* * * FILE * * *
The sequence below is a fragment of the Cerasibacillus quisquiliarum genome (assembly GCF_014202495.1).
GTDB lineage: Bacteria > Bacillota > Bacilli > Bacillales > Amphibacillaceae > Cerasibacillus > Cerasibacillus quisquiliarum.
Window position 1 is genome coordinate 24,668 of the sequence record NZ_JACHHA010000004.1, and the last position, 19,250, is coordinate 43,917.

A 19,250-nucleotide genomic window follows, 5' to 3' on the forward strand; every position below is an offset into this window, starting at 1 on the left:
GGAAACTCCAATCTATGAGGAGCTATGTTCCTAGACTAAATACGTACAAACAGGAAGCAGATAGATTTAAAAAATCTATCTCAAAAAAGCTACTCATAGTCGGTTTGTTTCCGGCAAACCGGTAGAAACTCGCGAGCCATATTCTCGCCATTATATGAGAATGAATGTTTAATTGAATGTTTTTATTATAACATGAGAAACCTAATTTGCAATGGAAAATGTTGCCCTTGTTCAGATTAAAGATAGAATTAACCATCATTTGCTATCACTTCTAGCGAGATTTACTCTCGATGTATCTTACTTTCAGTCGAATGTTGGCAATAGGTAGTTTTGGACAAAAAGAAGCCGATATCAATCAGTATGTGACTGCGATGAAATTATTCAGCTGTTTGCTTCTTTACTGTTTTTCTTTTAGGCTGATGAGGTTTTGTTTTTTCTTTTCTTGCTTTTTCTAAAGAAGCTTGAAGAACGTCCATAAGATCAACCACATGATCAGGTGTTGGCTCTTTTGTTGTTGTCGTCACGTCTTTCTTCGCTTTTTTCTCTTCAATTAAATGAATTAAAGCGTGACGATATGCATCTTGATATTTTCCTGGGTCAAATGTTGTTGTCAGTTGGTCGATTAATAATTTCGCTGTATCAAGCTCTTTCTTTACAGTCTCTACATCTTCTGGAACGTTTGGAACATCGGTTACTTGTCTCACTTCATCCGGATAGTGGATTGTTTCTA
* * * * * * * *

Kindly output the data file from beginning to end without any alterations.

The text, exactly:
The sequence below is a fragment of the Cerasibacillus quisquiliarum genome (assembly GCF_014202495.1).
GTDB lineage: Bacteria > Bacillota > Bacilli > Bacillales > Amphibacillaceae > Cerasibacillus > Cerasibacillus quisquiliarum.
Window position 1 is genome coordinate 24,668 of the sequence record NZ_JACHHA010000004.1, and the last position, 19,250, is coordinate 43,917.

A 19,250-nucleotide genomic window follows, 5' to 3' on the forward strand; every position below is an offset into this window, starting at 1 on the left:
GGAAACTCCAATCTATGAGGAGCTATGTTCCTAGACTAAATACGTACAAACAGGAAGCAGATAGATTTAAAAAATCTATCTCAAAAAAGCTACTCATAGTCGGTTTGTTTCCGGCAAACCGGTAGAAACTCGCGAGCCATATTCTCGCCATTATATGAGAATGAATGTTTAATTGAATGTTTTTATTATAACATGAGAAACCTAATTTGCAATGGAAAATGTTGCCCTTGTTCAGATTAAAGATAGAATTAACCATCATTTGCTATCACTTCTAGCGAGATTTACTCTCGATGTATCTTACTTTCAGTCGAATGTTGGCAATAGGTAGTTTTGGACAAAAAGAAGCCGATATCAATCAGTATGTGACTGCGATGAAATTATTCAGCTGTTTGCTTCTTTACTGTTTTTCTTTTAGGCTGATGAGGTTTTGTTTTTTCTTTTCTTGCTTTTTCTAAAGAAGCTTGAAGAACGTCCATAAGATCAACCACATGATCAGGTGTTGGCTCTTTTGTTGTTGTCGTCACGTCTTTCTTCGCTTTTTTCTCTTCAATTAAATGAATTAAAGCGTGACGATATGCATCTTGATATTTTCCTGGGTCAAATGTTGTTGTCAGTTGGTCGATTAATAATTTCGCTGTATCAAGCTCTTTCTTTACAGTCTCTACATCTTCTGGAACGTTTGGAACATCGGTTACTTGTCTCACTTCATCCGGATAGTGGATTGTTTCTA